Durable goods are reported Wednesday. Consumer confidence is Tuesday and University of Michigan consumer sentiment for September is reported Friday. Final second quarter GDP is released Thursday, and personal income and construction spending are reported Friday.

Oil on Fire
Energy markets will be keeping a wary eye on the anticipated clash at the UN over Iran's nuclear ambitions, Iraq and oil. This will be a big focus especially after this past week's record setting move in oil prices. The Iranian president though may not have as much of an impact as he has had in the past. Crude oil was up 4.5% for the week while natural gas was up 3.2% for the week.

"We're used to him shooting his mouth off," said John Kilduff, senior vice president at MF Global. He also said Ahmadinejad is losing influence within his own government. Geopolitical events will stay in the forefront though. "The region seems to be in flux in terms of what's going on in Pakistan and internal pressure going on in Iran."

Last week's run up in oil(and other commodities) coincided with a pretty dramatic move down in the dollar.

"The oil market, like everybody else, was waiting on the Fed. The rate cut has further fueled this reverse lock-step between the dollar and oil prices," said Cambridge Energy Research CEO Dan Yergin. Although oil is priced in dollars, one needs to remember that the United States is only a quarter of the world oil market. Because of the strength of the euro, Europeans are paying the equivalent of about $60 a barrel for their oil. The oil exporters get paid in dollars but much of what they buy is in euros, and they are very well aware of that." .

Yergin, CNBC's global energy analyst, chatted with former Fed Chairman Alan Greenspan on Wednesday evening. (This intimate "chat" was before 1,500 people in Washington and will be aired on C-Span this weekend) Yergin said he asked Greenspan about oil prices. Greenspan said "it doesn't matter much whether oil is priced in dollars or other currencies. What matters is in what currencies the Gulf countries decide to hold their surplus earnings in. Do they keep it in dollars or move into the euro?" said Yergin.

Company News
CNBC's Jim Goldman will be covering the Digital Life Expo, starting Thursday in New York. It's the biggest consumer electronics show for consumers. Another big story on the tech beat that Goldman will cover is the release of Microsoft's Halo 3 Tuesday at 12 a.m. Microsoft launches the game with much fan fare, including futuristic tanks roaming Times Square.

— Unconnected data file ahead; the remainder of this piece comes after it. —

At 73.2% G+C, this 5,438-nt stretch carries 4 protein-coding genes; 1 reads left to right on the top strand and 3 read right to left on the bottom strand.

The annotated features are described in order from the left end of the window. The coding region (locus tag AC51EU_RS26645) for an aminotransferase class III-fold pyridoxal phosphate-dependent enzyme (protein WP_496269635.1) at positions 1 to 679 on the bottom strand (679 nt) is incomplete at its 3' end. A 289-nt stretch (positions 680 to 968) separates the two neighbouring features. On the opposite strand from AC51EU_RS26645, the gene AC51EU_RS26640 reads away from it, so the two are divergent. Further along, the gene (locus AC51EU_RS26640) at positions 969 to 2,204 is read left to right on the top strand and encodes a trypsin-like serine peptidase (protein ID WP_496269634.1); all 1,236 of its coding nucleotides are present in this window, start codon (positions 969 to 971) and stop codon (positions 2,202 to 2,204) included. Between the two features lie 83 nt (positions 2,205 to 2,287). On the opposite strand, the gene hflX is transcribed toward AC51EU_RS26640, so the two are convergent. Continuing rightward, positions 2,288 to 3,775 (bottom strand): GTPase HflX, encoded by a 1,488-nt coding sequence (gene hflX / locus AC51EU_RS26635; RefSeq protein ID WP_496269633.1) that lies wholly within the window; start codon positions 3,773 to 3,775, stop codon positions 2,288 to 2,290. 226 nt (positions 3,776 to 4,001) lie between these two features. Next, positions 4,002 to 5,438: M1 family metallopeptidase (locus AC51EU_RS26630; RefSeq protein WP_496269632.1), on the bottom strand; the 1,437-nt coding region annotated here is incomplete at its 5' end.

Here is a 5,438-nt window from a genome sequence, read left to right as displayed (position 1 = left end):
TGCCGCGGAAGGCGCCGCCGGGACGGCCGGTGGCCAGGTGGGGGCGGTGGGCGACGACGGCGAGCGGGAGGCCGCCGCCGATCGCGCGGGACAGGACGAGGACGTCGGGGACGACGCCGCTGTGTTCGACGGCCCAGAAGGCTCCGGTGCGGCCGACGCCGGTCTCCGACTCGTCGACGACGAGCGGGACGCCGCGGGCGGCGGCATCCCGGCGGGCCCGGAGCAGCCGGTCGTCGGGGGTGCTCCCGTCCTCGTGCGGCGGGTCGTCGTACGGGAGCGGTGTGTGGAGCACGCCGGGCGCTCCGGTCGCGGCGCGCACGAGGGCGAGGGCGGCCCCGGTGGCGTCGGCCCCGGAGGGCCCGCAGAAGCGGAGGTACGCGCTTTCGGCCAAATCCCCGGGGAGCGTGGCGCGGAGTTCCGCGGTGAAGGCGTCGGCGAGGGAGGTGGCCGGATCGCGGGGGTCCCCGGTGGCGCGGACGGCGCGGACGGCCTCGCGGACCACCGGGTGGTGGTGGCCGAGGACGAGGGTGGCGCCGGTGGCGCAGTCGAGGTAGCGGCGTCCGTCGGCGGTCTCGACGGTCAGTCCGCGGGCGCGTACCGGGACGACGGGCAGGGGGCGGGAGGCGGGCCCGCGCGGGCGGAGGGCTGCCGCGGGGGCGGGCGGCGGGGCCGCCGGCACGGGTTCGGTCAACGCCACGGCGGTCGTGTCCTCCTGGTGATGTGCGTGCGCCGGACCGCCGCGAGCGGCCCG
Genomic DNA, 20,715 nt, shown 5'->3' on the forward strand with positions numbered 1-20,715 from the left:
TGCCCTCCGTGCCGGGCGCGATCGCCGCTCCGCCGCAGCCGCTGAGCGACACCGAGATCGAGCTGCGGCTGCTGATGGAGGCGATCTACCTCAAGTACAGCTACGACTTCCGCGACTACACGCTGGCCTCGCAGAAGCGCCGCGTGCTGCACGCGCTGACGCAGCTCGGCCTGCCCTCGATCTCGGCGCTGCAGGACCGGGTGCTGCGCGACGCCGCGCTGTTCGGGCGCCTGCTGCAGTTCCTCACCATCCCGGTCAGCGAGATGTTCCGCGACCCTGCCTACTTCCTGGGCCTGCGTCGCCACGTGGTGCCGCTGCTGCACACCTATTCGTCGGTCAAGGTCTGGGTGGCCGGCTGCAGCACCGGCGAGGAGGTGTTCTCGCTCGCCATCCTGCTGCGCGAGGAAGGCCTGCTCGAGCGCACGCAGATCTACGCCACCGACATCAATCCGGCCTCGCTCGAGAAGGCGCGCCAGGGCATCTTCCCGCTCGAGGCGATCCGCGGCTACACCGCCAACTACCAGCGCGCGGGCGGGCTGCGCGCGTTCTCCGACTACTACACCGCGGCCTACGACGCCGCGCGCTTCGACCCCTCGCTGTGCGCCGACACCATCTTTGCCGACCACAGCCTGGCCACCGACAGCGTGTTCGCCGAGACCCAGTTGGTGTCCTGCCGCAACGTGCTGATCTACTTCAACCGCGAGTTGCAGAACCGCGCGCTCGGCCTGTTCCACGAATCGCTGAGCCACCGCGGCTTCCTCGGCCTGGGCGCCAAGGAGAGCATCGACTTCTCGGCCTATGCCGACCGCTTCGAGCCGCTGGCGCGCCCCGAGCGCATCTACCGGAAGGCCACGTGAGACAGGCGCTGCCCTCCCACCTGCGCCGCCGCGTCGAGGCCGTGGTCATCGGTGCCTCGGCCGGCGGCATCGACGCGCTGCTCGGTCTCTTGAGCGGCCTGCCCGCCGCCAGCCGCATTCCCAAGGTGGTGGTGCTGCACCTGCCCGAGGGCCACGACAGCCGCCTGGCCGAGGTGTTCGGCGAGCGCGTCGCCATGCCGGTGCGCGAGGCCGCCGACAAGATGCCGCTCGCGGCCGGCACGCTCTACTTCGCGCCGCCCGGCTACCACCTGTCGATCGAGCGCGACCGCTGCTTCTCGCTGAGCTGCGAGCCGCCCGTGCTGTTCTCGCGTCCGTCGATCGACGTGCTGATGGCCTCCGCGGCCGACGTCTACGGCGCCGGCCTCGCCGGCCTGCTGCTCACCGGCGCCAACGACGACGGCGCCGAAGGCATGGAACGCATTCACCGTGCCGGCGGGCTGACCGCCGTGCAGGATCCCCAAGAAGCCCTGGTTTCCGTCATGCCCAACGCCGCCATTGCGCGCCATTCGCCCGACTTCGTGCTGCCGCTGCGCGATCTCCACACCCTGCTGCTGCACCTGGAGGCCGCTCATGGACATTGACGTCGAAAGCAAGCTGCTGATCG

"Halo 3 should generate more revenue than (summer movies) "Shrek," "Spiderman" and "Pirates" combined, and will be the catalyst for Xbox 360 this holiday season. Two million Xbox users haven't traded up to Xbox 360 yet," said Goldman. "This should get them to do it. If Microsoft is going to be a success in gaming, against Sony and Nintendo, it all comes down to this game title."

Other events include a UBS health care conference Monday through Thursday. CSFB's Chemical conference is Tuesday through Thursday. Thomas Weisel has a consumer conference Tuesday and Wednesday. There are also a few earnings reports due this coming week, including Discover Financial and Lennar on Tuesday. Bed Bath and Beyond reports Wednesday, and KB Home and Rite Aid report Thursday.

Market Insider will be back on Tuesday. Have a good weekend.

Questions? Comments? marketinsider@cnbc.com

  • Patti Domm

    Patti Domm is CNBC Executive Editor, News, responsible for news coverage of the markets and economy.

  • A CNBC reporter since 1990, Bob Pisani covers Wall Street from the floor of the New York Stock Exchange.

  • CNBC Senior Commodities Correspondent and Personal Finance Correspondent

  • JeeYeon Park is a writer for CNBC.com. Follow her on Twitter: @JeeYeonParkCNBC

  • Rick Santelli joined CNBC Business News as an on-air editor in 1999, reporting live from the floor of the Chicago Board of Trade.

  • Senior Producer at CNBC's Breaking News Desk.